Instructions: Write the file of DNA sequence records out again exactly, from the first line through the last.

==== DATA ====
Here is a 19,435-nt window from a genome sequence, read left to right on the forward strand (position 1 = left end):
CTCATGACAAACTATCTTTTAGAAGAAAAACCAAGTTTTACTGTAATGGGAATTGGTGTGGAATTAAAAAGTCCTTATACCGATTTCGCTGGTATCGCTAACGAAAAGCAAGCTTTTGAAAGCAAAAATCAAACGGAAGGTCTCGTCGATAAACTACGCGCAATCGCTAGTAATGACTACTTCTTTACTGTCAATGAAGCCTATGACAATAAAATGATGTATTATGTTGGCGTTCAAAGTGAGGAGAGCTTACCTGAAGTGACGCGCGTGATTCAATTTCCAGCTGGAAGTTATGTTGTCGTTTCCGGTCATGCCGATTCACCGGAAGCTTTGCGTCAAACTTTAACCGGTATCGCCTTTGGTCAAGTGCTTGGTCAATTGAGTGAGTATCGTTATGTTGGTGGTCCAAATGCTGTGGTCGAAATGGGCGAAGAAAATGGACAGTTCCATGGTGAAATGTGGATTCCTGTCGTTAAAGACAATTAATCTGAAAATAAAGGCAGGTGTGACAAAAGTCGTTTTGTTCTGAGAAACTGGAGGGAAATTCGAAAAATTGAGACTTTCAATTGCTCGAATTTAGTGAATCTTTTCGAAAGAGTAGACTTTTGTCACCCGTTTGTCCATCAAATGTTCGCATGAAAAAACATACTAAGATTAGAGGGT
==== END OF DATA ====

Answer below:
Here is a 19,435-nt window from a genome sequence, read left to right on the forward strand (position 1 = left end):
CTCATGACAAACTATCTTTTAGAAGAAAAACCAAGTTTTACTGTAATGGGAATTGGTGTGGAATTAAAAAGTCCTTATACCGATTTCGCTGGTATCGCTAACGAAAAGCAAGCTTTTGAAAGCAAAAATCAAACGGAAGGTCTCGTCGATAAACTACGCGCAATCGCTAGTAATGACTACTTCTTTACTGTCAATGAAGCCTATGACAATAAAATGATGTATTATGTTGGCGTTCAAAGTGAGGAGAGCTTACCTGAAGTGACGCGCGTGATTCAATTTCCAGCTGGAAGTTATGTTGTCGTTTCCGGTCATGCCGATTCACCGGAAGCTTTGCGTCAAACTTTAACCGGTATCGCCTTTGGTCAAGTGCTTGGTCAATTGAGTGAGTATCGTTATGTTGGTGGTCCAAATGCTGTGGTCGAAATGGGCGAAGAAAATGGACAGTTCCATGGTGAAATGTGGATTCCTGTCGTTAAAGACAATTAATCTGAAAATAAAGGCAGGTGTGACAAAAGTCGTTTTGTTCTGAGAAACTGGAGGGAAATTCGAAAAATTGAGACTTTCAATTGCTCGAATTTAGTGAATCTTTTCGAAAGAGTAGACTTTTGTCACCCGTTTGTCCATCAAATGTTCGCATGAAAAAACATACTAAGATTAGAGGGT